RICHTER: To LoLo or no Lo - a good question

Is it Lower Lonsdale? Or LoLo? Every time we print LoLo in a story or headline, we get an irritated response from readers asking that we stop pushing the term. It is childish, derivative, and it sounds like a "candy bar, or perhaps a "saloon girl in a cheap cowboy movie," according to some recent letters and social media responses.

The debate over what's in a name comes as the area is going through some big changes. There's no doubt that LoLo was part of the brand for the area as envisioned by the City of North Vancouver's consultant Roger Brooks. Beyond an outdoor skating rink, ferris wheel and concert stage on the waterfront, Brooks' vision calls for a LoLo District, complete with signage and T-shirts for sale in local shops. I'm sure that was focus-grouped out the wazoo, but I didn't find heaps of love for LoLo when I went looking.

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A couple of quick and very informal polls on social media in recent weeks have drawn a largely negative response.

But there is a cadre of people who embrace LoLo because it is fun, interesting, even hilarious, and people opposed are stuffy or curmudgeonly, they've said.

I've seen it argued that LoLo is no good because, for North Vancouver's growing Filipino community, it is the Tagalog word for grandfather. I asked Alvin Koh Relleve, president of the Filipino North Vancouver Barangay, if his community members would mind.

"Not really, but it doesn't sound good," he said.

The earliest use of LoLo I could find in our archives dates back to 2005 when the youth centre at John Braithwaite Community Centre was dubbed the LoLo Lounge.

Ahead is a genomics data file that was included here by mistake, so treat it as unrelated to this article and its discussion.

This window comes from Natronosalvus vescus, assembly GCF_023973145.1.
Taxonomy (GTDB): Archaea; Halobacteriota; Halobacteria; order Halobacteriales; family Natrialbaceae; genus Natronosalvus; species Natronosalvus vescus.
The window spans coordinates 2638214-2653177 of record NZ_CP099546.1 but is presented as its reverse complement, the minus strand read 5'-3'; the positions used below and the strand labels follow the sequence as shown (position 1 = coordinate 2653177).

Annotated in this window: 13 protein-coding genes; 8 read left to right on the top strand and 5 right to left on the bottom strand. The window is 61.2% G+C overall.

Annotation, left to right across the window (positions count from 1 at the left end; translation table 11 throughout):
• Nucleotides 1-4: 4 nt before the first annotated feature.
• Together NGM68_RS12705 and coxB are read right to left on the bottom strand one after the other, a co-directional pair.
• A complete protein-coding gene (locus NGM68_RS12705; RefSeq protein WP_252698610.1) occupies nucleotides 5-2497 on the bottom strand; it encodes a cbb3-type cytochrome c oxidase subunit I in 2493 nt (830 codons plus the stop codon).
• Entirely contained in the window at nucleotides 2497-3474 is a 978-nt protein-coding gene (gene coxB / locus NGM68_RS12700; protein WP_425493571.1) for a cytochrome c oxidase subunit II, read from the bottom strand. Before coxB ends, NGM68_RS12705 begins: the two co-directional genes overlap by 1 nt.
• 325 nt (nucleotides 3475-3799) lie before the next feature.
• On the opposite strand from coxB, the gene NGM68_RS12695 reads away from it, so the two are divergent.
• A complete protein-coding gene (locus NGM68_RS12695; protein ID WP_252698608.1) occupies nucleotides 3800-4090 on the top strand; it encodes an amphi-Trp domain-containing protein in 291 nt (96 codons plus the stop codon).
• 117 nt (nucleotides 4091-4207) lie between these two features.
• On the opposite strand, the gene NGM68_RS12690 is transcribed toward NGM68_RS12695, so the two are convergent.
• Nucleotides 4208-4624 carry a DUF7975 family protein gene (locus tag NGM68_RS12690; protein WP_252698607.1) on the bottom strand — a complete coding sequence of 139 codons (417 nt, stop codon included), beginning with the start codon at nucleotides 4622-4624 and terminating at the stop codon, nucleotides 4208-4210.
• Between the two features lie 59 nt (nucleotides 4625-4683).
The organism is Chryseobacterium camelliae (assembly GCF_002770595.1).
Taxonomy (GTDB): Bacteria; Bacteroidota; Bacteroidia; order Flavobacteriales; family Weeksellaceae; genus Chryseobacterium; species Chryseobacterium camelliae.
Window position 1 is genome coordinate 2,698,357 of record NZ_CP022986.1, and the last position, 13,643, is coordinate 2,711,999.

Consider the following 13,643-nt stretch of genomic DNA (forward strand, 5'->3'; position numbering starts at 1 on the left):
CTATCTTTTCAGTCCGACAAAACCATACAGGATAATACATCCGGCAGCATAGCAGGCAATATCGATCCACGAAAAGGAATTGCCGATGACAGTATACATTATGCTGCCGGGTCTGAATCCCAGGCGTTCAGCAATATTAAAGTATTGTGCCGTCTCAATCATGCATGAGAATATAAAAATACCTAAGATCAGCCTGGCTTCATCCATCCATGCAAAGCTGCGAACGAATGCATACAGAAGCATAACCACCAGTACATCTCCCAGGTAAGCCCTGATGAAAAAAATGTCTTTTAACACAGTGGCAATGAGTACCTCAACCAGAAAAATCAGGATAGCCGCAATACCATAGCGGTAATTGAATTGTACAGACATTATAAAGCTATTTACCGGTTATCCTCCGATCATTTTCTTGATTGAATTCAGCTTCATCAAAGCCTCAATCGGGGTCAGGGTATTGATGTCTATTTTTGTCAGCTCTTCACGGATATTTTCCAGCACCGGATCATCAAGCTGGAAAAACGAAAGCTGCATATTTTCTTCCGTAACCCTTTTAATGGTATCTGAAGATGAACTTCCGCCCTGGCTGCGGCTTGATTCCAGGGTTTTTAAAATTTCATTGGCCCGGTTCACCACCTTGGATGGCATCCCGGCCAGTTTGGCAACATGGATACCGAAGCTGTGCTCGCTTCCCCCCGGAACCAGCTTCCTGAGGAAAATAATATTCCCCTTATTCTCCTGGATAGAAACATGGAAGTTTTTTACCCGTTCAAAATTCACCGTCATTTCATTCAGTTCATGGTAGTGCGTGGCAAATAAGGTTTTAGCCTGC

Also in my research: the neighbourhood has a regent, if only an unofficial one. Cath-Anne Ambrose has been nicknamed the Queen of LoLo since she was the curator of a photography show at the Café for Contemporary Art called Lovin' LoLo.

"I asked people to submit photos about what they loved about living in the neighbourhood. I had over 100 submissions and we did a show with the North Shore Heritage Society. It just kind of stuck as a nickname because I always say I live my life in a threeblock radius," Ambrose said.

If you search the area on Google Maps, you'll find the alley linking Lonsdale with St. Georges between First and Esplanade is labeled Lolo Lane. That followed a community-led initiative to liven up the alley and better integrate it into the rest of the public space.

One person watching this identity crisis play out with interest is Scott McArthur, owner of Raglan's in Lower Lonsdale, member of the waterfront visioning committee and the man who first coined the term.

More than just the blocks surrounding Lonsdale below, say, Keith Road (though it most certainly is that), LoLo is a brand that McArthur has been cultivating for years. Since it opened in 1999, Raglan's has themed itself around surf culture and the term LoLo started turning up on restaurant's chalkboard in the mid-2000s. In Hawaii, LoLo is a colloquial expression for crazy. In Southern California, a LoLo is slang for a Chevy El Camino, a vehicle long-associated with surf culture. McArthur also founded a group of likeminded surf/skate culture friends who gather for monthly rides on lowrider bicycles. You'll never guess what they're called.

Now McArthur finds himself in an awkward dilemma: He can either protect the brand he developed and trademarked, like so many big corporations do, or he can let it go, much like an artist must let go of a masterpiece to let the world make of it what it will.

In all likelihood, McArthur said he will probably try to find a middle path with an aim to making "LoLo" a unifying force in the burgeoning neighbourhood, not a divisive one.

I'm sorry I can't make a ruling on whether LoLo ought, or ought not be. It looks like it's been happening at a grassroots level for some time. In truth, we'll probably continue using it for a much more pragmatic reason that has nothing to with identity or branding. A newspaper headline typically holds only 30 or 40 characters and LoLo is a lifesaver on deadline.

Only time will tell whether it will catch on. If that doesn't work, one Twitter user had another suggestion: South North Van. Hard to argue with that.

The LoLo debate continues. Let us know what you think by posting a comment on our website, send us a letter or email brichter@nsnews.com

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